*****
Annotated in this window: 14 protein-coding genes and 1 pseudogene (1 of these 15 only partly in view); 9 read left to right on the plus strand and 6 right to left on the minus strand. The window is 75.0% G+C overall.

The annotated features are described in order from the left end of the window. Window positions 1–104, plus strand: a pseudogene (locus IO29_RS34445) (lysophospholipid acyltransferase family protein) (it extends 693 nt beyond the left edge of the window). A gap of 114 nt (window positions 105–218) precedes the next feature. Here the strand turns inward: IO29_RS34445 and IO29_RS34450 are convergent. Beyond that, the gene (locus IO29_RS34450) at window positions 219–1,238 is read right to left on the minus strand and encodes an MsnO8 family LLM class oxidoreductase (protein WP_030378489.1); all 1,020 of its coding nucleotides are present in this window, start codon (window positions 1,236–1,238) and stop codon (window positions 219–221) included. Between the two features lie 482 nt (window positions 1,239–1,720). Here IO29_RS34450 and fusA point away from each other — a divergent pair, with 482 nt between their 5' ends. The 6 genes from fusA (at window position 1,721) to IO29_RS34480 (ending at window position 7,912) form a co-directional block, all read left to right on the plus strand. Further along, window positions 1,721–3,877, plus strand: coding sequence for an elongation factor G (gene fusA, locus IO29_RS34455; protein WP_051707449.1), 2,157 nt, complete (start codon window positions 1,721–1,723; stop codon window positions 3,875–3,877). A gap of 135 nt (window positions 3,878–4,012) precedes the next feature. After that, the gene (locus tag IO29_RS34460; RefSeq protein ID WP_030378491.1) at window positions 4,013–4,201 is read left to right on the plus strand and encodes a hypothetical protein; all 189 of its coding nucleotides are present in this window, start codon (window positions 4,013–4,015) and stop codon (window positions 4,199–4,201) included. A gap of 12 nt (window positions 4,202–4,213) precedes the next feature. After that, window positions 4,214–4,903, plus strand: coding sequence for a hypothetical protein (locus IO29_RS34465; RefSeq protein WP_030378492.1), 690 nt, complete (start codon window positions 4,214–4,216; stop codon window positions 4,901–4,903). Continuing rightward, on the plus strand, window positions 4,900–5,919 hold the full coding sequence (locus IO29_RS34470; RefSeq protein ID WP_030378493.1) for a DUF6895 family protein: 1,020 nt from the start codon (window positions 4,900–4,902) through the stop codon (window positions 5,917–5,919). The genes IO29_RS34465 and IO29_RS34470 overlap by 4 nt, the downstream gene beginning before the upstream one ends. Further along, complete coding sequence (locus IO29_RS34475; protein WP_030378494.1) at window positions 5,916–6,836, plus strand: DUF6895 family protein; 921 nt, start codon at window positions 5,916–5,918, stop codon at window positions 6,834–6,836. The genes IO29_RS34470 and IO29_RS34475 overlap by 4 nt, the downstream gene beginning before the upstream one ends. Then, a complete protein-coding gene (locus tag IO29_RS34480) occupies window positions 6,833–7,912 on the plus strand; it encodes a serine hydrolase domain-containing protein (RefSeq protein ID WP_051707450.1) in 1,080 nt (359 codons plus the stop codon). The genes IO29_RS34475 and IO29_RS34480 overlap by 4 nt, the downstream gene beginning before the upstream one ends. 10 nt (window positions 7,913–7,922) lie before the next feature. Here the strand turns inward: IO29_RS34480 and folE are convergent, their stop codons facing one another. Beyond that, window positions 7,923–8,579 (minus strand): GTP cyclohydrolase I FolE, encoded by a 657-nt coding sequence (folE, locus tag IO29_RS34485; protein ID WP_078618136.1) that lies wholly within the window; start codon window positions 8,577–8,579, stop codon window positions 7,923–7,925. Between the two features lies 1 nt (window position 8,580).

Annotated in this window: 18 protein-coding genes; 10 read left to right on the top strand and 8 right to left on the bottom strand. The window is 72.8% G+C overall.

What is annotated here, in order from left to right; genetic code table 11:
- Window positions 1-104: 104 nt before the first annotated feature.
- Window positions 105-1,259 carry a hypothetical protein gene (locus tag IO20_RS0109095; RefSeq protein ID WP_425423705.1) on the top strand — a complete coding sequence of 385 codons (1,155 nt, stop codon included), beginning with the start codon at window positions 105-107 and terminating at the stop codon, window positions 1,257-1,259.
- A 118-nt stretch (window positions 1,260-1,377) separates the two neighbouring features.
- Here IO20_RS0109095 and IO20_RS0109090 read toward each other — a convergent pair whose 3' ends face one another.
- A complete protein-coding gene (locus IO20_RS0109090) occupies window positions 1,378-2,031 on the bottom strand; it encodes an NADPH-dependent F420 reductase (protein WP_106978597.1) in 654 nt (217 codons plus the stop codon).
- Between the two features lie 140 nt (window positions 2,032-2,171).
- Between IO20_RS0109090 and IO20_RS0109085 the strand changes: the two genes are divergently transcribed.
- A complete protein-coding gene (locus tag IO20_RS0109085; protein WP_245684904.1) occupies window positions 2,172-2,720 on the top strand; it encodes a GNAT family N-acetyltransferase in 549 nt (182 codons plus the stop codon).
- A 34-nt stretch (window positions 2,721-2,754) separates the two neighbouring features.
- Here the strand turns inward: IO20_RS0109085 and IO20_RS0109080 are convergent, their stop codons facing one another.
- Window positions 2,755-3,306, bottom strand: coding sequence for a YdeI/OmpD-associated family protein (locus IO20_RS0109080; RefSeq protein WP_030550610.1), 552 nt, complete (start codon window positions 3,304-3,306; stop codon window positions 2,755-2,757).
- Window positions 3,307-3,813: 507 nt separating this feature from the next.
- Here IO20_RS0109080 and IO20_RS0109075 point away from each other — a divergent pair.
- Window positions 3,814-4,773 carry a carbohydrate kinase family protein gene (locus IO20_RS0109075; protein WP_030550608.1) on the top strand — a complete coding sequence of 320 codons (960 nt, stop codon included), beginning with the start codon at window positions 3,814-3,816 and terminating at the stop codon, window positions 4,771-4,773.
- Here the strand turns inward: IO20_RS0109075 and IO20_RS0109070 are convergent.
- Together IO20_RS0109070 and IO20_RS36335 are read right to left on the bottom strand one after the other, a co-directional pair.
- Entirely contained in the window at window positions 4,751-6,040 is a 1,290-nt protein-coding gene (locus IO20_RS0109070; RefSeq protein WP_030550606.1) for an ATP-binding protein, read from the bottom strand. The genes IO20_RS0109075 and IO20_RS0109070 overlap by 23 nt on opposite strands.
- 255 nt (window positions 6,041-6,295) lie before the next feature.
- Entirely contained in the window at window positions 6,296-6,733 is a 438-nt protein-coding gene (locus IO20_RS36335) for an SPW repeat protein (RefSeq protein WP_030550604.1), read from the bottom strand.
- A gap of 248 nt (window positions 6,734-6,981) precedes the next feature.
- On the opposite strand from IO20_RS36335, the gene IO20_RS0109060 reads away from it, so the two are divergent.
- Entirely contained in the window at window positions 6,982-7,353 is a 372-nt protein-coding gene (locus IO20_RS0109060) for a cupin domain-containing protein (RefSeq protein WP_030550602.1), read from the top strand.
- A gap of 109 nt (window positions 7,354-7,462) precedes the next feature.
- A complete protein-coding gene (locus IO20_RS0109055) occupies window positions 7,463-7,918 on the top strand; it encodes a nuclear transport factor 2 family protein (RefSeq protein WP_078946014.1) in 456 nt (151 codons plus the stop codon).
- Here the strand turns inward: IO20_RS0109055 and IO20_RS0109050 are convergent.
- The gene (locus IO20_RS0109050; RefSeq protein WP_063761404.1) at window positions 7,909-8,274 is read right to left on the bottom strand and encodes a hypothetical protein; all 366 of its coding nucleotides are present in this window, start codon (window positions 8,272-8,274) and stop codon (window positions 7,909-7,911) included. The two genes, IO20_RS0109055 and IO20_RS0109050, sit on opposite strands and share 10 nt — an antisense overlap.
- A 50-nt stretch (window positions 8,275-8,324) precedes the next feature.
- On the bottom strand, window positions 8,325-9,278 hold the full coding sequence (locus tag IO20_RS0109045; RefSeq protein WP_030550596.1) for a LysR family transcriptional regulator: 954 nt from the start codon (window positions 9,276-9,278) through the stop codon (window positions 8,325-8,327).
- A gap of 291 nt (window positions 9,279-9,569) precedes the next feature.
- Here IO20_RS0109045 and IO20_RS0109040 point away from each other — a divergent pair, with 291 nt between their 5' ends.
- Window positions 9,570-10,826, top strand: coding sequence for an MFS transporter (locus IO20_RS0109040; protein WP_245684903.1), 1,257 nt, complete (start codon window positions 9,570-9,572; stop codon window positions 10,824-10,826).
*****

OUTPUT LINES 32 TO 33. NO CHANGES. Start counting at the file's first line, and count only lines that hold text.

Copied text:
- On the bottom strand, window positions 8,325-9,278 hold the full coding sequence (locus tag IO20_RS0109045; RefSeq protein WP_030550596.1) for a LysR family transcriptional regulator: 954 nt from the start codon (window positions 9,276-9,278) through the stop codon (window positions 8,325-8,327).
- A gap of 291 nt (window positions 9,279-9,569) precedes the next feature.